NASCAR stands by rain-shortened rule for Chase races


The AAA Texas 500 was deemed official by NASCAR 41 laps from its scheduled finish Sunday night due to rain, to the chagrin of some.

With berths at stake in the Championship 4 race at Homestead-Miami Speedway, the question driver have faced was whether Chase races should weather-shortened. In its current elimination-style format, Texas was the second Chase race to be shortened by rain. Last year, the penultimate race at Phoenix International Raceway ran only 219 of the scheduled 312 laps.

During his weekly appearance on SiriusXM NASCAR Radio’s “The Morning Drive,” Steve O’Donnell, NASCAR executive vice president and chief racing development officer, said the sanctioning body stands by its policy that a race is official once it reaches the halfway point.

“I think Joey Logano probably said it best – we make every effort to get the race in under its advertised distance,” O’Donnell said. “I think you saw especially the circumstances yesterday with over six hours to try to dry a racetrack, at some point you’ve got to keep the fans certainly in mind, but also the competitors, the amount of time that they’ve had preparing for a race, and when does it get too late.

“So we’ve always looked at if you get past halfway, that’s considered a complete race, and we do make every effort to get the full race in and we did that yesterday. We were a little short; that’s unfortunate but the policy that’s been in place, we feel like is one that should stand. Never something that we want to have to enact, but, unfortunately, yesterday and really last night you saw that have to come into play.”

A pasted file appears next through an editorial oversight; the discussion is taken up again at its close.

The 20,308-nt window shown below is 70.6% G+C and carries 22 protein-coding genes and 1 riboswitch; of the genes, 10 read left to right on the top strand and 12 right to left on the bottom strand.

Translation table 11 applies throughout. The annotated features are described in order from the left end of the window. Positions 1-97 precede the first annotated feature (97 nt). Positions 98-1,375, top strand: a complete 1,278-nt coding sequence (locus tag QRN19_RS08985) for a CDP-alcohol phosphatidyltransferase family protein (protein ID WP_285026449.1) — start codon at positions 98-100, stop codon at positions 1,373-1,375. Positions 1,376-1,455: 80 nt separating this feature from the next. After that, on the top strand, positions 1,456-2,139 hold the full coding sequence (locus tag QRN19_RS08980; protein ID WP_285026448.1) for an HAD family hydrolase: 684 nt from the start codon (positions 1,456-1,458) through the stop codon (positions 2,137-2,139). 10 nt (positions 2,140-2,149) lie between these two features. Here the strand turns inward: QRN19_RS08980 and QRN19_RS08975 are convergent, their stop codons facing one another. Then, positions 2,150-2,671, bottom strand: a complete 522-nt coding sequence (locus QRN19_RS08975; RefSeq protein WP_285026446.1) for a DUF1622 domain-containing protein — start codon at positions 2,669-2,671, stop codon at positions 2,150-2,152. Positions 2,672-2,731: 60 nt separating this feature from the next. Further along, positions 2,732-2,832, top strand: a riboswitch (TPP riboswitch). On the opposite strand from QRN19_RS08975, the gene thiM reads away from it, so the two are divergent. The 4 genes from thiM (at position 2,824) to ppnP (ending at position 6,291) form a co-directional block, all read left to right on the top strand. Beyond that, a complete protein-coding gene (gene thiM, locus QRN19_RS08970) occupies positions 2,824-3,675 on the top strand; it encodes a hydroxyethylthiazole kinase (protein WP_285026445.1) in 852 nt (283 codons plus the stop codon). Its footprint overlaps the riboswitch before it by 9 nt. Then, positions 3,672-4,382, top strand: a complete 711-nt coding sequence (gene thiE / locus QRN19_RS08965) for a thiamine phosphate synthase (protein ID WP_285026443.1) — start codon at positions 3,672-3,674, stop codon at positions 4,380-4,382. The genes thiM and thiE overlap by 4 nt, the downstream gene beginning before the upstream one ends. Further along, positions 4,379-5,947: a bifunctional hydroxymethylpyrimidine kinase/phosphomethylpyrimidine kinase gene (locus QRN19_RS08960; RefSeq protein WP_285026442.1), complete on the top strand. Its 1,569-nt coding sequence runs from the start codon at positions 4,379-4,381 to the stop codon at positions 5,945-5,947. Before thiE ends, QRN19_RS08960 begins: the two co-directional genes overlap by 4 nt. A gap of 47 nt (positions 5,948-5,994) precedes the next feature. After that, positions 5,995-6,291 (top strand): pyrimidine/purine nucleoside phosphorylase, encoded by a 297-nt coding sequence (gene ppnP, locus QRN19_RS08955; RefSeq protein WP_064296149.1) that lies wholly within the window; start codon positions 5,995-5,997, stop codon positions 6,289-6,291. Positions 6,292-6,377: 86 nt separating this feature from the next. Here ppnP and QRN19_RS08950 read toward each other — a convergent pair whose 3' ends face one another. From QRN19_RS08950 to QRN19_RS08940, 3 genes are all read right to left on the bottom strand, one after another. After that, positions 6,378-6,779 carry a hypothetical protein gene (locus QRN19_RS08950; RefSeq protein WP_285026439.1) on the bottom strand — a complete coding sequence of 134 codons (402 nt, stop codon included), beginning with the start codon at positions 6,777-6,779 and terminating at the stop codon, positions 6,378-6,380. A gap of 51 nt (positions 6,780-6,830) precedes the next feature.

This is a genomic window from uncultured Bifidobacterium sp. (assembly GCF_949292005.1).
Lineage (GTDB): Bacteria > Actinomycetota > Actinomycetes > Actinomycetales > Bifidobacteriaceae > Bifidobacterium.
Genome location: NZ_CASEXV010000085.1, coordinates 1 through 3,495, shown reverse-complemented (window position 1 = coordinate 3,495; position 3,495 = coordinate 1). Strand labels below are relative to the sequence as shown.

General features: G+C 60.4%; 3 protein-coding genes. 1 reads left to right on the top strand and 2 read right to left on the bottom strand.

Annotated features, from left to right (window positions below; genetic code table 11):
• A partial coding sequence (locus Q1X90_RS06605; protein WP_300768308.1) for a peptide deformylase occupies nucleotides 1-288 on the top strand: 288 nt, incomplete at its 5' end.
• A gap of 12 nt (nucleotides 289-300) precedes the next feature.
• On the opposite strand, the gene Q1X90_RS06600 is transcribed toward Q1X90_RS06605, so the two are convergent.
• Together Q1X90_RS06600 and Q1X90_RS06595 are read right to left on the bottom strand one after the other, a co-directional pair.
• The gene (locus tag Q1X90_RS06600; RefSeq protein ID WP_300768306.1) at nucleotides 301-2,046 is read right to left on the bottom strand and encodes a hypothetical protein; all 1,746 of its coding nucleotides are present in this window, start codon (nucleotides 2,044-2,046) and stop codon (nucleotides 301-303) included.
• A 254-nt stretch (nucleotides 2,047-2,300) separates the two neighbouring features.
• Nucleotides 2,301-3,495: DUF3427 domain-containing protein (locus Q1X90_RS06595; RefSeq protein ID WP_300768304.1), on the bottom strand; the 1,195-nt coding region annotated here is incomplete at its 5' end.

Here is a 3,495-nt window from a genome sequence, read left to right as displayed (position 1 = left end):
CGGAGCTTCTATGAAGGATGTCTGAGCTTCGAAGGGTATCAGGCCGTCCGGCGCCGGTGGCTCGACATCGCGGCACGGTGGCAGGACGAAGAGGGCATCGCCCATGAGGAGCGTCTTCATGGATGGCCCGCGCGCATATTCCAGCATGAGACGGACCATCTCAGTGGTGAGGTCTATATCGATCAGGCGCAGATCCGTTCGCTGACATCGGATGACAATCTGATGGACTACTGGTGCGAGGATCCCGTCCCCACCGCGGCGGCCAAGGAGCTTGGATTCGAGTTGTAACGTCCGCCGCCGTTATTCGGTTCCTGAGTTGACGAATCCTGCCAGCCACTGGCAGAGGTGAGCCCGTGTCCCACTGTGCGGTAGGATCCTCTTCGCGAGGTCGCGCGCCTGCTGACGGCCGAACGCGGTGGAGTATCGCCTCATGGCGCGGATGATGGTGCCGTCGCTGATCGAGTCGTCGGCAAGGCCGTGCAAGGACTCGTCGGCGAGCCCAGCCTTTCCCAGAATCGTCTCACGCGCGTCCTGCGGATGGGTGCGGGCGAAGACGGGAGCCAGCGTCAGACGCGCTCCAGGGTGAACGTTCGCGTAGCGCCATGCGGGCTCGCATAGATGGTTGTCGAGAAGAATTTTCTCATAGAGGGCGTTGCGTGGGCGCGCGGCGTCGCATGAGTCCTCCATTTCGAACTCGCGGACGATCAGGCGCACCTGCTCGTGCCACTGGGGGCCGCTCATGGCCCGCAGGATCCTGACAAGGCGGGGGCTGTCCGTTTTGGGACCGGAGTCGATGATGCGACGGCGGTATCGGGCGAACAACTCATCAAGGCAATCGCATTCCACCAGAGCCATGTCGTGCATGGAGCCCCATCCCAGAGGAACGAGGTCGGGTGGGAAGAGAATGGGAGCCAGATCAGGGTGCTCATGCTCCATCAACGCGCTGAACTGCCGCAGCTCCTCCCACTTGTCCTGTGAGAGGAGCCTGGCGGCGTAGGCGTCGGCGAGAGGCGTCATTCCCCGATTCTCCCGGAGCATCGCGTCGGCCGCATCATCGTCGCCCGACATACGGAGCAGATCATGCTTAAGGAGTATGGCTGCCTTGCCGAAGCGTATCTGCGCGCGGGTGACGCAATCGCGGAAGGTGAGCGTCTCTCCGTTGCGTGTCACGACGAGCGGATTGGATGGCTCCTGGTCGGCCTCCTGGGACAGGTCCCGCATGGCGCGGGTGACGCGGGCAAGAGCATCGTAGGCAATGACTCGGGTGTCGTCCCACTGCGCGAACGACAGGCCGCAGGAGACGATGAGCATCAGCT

Carl Edwards was declared the winner at Texas and joined Jimmie Johnson as the first two drivers locked into the title race in Miami. Ironically, Edwards was the first driver out of a transfer spot last year at Phoenix.

It was pointed out to O’Donnell that Major League Baseball changed the rules for its postseason and World Series to ensure each game would be played to its scheduled nine innings. It was put into effect following the 2008 World Series when Major League Baseball faced a potential crisis in a crucial Game 5 that year between the Philadelphia Phillies and Tampa Bay Rays.

Rain could have made the game official in the fifth inning, but commissioner Bud Selig decided the game would go a full nine innings before the event had even started. The rules were officially changed following that season.

O’Donnell said he would never rule anything when it comes to NASCAR making a change. However, he also acknowledged the logistics for NASCAR returning to a track the next day to complete a race versus a baseball game doing the same, are different.

“I think there’s some things involved too with cars going at Texas over 200 miles per hour and at what point is too late to continue a race, so there’s a lot of things that go into this with logistics,” O’Donnell said. “I’d never rule that out, it’s something that we’ll take a look at, and the sport always continues to evolve, but where we are right now those are the rules the competitors race under and accept.”

There was also no guarantee NASCAR would get the race in, as the forecast for areas surrounding the track also showed rain. There was also the battle with track drying due to weepers and water continuing to come through the porous surface.

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